A few years later, a management restructure created a Head of School to interface between HoDs and the {CEO, CFO, VPthis, VPthat cabinet} which ran the institution. The former HoD applied and was duly transfigured into HoS with the vital role of managing two [that's 2] subservient HoDs. Supervising two presumably competent people is not a full time job, so the working week was filled with meetings of important committees and exactly duplicating, not very well, the work of the HoDs.

Take travel. If I needed to go elsewhere on company business or on CPD, I could claim travel expenses. That might be a train ticket, mileage for the car if trains went the wrong way, a per diem, and/or overnight accommodation if essential. Once, I took two students to a conference of interest in Dublin. I filled in The Green Form to get prior approval and claimed mileage for the car, essentially giving a free ride to the two impoverished students. The Form was signed by my HoD, counter-signed by our HoS and forwarded to Finance for approval by the CFO. Many weeks later, The Form came back stamped DISALLOWED because I drove to Dublin rather than taking the train. That's fair enough, but it was galling that neither the HoS nor the HoD paid sufficient attention to doing their job well to flag the problem before the event when it could have been remediated. And WTF is it about a system that can't trust anyone to make a honest claim for their out of pocket expenses and, worse, can't trust the HoD to give appro for any such claim? Lack of trust engenders lack of trust-worthiness.

So many managers all washing the linen that has just been laundered by a subordinate. So big their salary, so mighty their pension prospects. I written before about how often hopeless these people are when the shit hits the fan Frrrrrp! and some actual management is required. I've written about wholly disfunctional management, but also management which fell apart when required to manage.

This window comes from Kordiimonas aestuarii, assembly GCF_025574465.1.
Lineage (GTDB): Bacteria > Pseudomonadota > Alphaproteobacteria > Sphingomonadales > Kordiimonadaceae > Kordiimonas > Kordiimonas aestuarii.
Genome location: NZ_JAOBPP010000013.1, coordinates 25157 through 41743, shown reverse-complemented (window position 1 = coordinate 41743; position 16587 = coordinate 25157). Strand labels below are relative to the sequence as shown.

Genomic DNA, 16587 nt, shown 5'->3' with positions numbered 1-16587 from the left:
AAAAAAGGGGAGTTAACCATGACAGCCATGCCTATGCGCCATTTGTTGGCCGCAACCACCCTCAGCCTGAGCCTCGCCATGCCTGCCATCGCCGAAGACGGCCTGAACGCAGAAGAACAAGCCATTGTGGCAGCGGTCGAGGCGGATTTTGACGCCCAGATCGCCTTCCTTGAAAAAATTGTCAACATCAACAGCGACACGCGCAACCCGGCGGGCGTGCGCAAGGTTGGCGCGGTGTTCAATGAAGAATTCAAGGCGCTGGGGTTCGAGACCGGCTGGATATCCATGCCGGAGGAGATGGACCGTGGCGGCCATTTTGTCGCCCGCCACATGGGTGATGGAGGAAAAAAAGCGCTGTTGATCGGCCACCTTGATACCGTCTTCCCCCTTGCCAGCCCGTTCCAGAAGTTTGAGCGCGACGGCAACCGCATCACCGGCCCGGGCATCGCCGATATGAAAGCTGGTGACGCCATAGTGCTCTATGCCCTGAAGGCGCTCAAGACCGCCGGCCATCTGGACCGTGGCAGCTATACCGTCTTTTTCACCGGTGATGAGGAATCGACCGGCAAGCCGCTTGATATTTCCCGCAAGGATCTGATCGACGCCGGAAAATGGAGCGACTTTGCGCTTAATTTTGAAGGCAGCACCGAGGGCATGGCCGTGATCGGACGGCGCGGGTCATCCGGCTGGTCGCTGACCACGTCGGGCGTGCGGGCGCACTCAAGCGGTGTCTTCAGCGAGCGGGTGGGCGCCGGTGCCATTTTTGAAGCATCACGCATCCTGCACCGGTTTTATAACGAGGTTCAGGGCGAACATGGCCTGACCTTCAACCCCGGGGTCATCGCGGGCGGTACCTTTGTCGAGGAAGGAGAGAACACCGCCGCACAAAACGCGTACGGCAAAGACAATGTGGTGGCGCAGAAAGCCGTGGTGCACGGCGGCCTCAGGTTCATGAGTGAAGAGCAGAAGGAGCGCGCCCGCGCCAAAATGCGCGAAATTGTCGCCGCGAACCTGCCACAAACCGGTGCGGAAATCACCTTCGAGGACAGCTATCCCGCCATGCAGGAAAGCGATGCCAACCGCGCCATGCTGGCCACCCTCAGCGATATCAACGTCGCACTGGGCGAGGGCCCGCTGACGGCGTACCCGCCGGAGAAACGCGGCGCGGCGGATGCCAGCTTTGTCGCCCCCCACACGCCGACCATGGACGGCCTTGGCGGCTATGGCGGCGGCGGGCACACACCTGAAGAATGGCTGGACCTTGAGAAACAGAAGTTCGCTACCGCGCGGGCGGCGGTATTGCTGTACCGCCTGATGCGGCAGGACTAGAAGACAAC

I'll finish with a graphic image seeded in my mind by my favorite talking-walker. In the Before Times, I'd meet this fellow on the lane when he was mitching off from his day job to watch larks ascending on the upland heath above us on the hill. The previous weekend to one such encounter, he'd attended an on-farm CPD meeting in the next county. Whatever they were being shown cannot of been so interesting because he started idly to calculate the suit-to-effective ratio. There was an actual farmer, with mud on his jeans and shit on his watch-cap, wrestling with some piece of demonstration machinery and two more farmers watching with empathy and attention. Then there were a dozen fonctionnaires in new wellingtons and clean trousers: the men [yes, all men; and yes, all on expenses] out for the day from their offices at Teagasc, Coillte, DAFF, IFA, the CoCo, Quango-X, Bord Bia, RELAY, Bord na Mona. My informant estimated that the suits were sucking at the government teat to the tune of €500,000 /yr, while farmer, a grown up with 40 years experience, was making less than a trainee teacher.